Another tool used to manage intellectual property as far as electronic goods and equipment are concerned is the Digital Object Identifier (DOI). This tool was Developed by the International DOI Foundation. According to International DOI Foundation, DOI is a “system for identifying and exchanging intellectual property in the digital environment. It provides a framework for managing intellectual content, for linking customers with content suppliers, for facilitating electronic commerce, and enabling automated copyright management for all types of media”. Although a fee is charged for the use of DOI, it is an effective tool for managing intellectual property, for example, in identification of objects such as URLs. However, the main application DOI is put into electronic publishing industry, though it can also be used by rights holders on any type of intellectual property.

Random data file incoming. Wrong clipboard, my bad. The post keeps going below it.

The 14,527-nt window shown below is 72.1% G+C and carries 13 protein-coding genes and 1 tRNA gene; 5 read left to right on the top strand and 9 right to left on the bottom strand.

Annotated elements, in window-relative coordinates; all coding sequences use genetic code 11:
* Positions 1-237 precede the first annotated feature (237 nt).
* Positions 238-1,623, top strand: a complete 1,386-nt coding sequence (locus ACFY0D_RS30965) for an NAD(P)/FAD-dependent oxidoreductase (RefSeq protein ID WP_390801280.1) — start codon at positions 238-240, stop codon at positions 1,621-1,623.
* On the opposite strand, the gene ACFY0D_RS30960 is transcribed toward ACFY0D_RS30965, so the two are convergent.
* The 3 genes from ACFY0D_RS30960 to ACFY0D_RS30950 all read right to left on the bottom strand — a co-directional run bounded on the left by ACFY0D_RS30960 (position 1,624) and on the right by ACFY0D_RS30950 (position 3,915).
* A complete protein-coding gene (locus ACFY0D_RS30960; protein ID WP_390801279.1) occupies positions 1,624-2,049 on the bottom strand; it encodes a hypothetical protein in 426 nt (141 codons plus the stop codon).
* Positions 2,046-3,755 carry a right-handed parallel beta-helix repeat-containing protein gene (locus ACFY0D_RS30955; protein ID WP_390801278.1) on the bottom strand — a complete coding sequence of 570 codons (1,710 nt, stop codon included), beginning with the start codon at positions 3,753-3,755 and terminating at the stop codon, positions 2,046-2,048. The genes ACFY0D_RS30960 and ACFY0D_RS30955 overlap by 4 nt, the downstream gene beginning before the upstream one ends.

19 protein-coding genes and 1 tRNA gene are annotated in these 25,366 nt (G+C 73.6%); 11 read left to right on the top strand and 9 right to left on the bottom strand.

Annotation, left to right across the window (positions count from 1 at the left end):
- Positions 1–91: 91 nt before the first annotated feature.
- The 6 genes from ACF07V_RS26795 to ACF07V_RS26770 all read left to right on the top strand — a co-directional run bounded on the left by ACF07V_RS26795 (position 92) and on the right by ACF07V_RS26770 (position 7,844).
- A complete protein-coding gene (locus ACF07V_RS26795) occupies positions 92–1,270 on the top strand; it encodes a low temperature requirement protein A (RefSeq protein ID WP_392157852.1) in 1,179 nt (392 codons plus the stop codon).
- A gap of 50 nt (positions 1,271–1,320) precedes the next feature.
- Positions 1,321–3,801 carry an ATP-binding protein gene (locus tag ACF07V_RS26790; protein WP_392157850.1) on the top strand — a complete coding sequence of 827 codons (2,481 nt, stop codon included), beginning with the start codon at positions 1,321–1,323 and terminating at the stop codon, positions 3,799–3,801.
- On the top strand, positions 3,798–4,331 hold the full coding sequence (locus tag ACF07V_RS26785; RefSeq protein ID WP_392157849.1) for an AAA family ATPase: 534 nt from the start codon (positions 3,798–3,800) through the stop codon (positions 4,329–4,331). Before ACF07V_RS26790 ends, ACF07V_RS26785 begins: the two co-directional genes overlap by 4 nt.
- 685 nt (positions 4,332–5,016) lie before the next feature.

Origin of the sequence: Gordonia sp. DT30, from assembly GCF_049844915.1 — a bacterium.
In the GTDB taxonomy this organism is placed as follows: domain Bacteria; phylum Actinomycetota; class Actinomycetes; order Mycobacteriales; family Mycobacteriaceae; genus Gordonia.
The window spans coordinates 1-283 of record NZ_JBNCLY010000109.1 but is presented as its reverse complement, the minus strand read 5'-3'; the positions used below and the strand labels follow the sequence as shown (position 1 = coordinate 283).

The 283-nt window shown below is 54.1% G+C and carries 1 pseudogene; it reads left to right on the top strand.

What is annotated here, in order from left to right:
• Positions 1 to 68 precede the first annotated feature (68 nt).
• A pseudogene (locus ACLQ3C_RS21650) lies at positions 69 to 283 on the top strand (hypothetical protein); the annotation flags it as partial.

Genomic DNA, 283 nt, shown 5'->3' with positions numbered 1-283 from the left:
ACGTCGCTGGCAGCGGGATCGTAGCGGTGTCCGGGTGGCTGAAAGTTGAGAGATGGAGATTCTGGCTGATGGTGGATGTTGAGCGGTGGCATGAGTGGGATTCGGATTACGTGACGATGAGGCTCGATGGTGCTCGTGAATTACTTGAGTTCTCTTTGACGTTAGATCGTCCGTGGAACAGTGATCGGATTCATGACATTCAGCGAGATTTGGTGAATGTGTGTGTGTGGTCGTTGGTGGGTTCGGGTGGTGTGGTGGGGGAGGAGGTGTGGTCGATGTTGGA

The international standard Organization also has several tools that can be used to manage intellectual property. These are contained within ISO/TC 46/SC 9 (the Information Resources Subcommittee of the International Organization for Standardization Technical Committee for Information and Documentation Standards). They are used to identify intellectual property including sound recordings, audio-visual works, textual works, musical works, etc. one such tool is ISO 3901, or International Standard Recording Code (ISRC). This tool has a unique ability for identification of sound recordings and music video recordings. Although it is biased towards musical recordings, Bug Inc may use it for identification of sounds within its area of operation.